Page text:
Plant your garden after Mother’s Day is the conventional wisdom in our part of the Ohio River Valley. After the second weekend of May, any chance of a hard frost or a Blackberry Winter is past and the soil has warmed up enough to be receptive to most seeds and seedlings.
But the unusually warm weather makes me itch to get my hands in the dirt. Visions of ripening tomatoes haunt my brain, making me a bit foolhardy. And when the weather forecaster makes no mention of colder temperatures in the long range weather predictions, my fears of frost evaporate.
So we’re planting early.
My daughter and I dug a little compost into the beds and tucked in some tomato plants, nice and cozy. We always pinch off the lower leaves and bury them deeply, since any stem section below ground will sprout roots, making for a more vigorous plant down the road.
We also break up the roots a bit to ensure they reach out into the surrounding soil instead of remaining in a tight little root ball. And we water in well with a healthy dose of compost tea. (For more hints on growing tomatoes, check out my tomato-tip post.)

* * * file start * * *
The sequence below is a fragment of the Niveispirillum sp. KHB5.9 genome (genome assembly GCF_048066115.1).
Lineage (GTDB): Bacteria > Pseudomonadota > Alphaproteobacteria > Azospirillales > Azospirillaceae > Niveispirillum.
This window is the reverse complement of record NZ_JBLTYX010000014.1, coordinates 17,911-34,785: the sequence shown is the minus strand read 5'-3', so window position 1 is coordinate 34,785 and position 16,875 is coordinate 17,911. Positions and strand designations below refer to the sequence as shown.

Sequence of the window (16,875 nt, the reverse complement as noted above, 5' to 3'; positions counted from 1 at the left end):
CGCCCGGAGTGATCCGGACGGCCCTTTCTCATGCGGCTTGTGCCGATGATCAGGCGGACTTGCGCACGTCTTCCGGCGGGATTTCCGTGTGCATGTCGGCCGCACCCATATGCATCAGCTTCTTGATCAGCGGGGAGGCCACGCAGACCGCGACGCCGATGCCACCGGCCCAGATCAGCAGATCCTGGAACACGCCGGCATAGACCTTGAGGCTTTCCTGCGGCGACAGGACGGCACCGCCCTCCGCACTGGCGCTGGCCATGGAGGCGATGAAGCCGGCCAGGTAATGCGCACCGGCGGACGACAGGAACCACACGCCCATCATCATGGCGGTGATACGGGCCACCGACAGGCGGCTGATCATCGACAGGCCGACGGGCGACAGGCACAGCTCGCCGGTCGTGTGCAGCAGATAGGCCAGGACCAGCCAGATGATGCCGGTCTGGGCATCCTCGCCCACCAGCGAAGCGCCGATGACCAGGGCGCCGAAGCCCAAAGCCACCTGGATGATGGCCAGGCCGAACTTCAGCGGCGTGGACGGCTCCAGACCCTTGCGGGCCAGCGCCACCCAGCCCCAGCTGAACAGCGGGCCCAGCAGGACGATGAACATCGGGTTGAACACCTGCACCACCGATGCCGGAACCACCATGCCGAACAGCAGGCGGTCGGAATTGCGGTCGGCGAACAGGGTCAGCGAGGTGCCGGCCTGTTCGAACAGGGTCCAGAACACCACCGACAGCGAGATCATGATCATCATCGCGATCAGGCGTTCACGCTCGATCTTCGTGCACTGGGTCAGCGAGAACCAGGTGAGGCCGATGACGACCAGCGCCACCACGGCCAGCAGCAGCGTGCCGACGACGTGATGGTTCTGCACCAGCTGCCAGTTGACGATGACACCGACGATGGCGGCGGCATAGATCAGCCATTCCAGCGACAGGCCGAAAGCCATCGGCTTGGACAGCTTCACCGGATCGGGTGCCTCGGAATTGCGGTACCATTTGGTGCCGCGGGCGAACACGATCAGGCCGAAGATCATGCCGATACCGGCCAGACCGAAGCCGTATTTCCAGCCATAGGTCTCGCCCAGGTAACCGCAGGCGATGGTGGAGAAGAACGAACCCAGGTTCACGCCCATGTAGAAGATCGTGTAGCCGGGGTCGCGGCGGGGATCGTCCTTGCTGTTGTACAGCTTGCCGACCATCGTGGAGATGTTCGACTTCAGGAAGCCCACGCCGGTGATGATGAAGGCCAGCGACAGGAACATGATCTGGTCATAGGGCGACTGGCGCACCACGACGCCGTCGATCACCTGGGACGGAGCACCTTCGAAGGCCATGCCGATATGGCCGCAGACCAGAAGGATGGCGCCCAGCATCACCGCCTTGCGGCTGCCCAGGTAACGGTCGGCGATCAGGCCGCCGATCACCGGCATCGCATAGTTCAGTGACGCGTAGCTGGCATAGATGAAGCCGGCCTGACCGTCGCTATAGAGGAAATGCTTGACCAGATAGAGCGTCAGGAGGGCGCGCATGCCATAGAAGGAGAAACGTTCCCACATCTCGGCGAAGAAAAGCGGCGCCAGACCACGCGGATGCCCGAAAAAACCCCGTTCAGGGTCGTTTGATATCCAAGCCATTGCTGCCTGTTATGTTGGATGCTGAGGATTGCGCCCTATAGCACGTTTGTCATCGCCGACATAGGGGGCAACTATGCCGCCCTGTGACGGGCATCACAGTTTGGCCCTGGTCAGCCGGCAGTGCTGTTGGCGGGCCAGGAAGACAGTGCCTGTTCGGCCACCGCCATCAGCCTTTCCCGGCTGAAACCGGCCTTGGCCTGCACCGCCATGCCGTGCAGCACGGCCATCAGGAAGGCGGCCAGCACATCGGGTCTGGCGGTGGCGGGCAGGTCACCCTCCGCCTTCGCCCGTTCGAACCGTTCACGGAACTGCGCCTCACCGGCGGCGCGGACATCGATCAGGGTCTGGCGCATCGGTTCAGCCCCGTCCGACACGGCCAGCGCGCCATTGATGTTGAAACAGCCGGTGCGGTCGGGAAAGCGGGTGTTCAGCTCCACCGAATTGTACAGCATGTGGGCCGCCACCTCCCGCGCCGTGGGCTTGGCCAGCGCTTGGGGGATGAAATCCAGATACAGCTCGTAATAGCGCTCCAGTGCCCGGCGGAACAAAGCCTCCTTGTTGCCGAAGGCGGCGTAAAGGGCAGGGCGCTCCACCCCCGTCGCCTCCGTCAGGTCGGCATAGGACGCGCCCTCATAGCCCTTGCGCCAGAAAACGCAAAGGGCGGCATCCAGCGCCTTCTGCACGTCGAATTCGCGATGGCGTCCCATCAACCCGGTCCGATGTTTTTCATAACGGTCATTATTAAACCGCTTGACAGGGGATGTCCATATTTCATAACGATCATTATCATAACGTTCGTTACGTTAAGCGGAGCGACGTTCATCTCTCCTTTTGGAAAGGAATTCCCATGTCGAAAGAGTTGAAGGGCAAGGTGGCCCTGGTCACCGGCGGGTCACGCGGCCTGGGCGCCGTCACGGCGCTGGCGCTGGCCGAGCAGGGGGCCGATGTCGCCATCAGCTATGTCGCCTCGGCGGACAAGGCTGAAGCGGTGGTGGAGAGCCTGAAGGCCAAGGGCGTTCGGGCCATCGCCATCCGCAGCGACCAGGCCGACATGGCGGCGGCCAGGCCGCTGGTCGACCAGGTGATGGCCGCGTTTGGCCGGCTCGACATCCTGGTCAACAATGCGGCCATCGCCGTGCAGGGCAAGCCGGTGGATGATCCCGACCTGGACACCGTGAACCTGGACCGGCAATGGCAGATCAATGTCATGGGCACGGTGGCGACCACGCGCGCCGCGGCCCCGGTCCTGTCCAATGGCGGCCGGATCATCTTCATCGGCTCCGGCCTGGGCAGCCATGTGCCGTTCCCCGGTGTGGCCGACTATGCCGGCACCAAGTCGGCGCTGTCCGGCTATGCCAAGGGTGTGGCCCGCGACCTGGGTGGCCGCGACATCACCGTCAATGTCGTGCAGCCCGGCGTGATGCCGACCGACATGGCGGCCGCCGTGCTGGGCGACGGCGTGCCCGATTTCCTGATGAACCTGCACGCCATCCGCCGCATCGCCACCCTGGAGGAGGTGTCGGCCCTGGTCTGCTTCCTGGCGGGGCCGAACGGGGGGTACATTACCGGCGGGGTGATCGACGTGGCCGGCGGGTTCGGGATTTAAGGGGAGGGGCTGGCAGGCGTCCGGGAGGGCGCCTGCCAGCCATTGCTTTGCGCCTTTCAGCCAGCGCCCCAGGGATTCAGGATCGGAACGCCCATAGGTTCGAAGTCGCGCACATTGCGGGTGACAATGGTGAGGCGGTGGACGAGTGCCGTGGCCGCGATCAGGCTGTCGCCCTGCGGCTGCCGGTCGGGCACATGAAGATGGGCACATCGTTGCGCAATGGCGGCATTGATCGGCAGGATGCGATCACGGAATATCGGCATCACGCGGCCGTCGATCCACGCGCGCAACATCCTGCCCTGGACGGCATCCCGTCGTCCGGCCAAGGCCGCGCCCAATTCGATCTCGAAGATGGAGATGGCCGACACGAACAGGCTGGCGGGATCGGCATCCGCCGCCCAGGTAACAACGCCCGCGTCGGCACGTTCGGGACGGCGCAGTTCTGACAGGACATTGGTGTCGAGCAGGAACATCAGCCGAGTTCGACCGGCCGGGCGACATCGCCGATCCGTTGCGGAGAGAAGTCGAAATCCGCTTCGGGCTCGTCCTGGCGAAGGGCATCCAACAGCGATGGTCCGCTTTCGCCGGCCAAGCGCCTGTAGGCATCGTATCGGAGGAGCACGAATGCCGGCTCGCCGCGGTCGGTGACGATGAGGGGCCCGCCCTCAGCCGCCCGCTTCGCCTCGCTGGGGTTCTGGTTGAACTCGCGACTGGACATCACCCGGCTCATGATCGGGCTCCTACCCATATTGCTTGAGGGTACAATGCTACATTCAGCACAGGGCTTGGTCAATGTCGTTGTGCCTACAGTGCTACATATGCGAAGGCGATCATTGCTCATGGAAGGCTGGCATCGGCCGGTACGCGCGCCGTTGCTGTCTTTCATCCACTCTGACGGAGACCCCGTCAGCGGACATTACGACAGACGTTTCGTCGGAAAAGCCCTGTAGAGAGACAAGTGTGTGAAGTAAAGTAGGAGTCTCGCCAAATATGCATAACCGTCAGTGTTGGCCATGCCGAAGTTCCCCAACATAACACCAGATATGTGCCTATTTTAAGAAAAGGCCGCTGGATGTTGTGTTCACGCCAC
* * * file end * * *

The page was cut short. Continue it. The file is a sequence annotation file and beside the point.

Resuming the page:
We grew a few of our own seedlings for transplant this year and picked up a few from Thistlehair Farm, who grows over 100 varieties of heirloom tomato seedlings. It’s always fun to see what new seeds they’ve found on their travels and try something novel. We never know when we might discover our new favorite variety!
Some of the tomato varieties we’ve planted this year include: Lucid Gem, Galena’s Golden Girls, Large Barred Boar, Orange Wellington, Black Krim and Cherokee Purple but there are so many more to try. We just need to identify the square feet in our suburban back yard and convert it to tomato-plot. As far as I’m concerned, there could hardly be any better use for it.
What are your favorite tomato varieties? Have you made any recent discoveries that made it onto your list of favorites?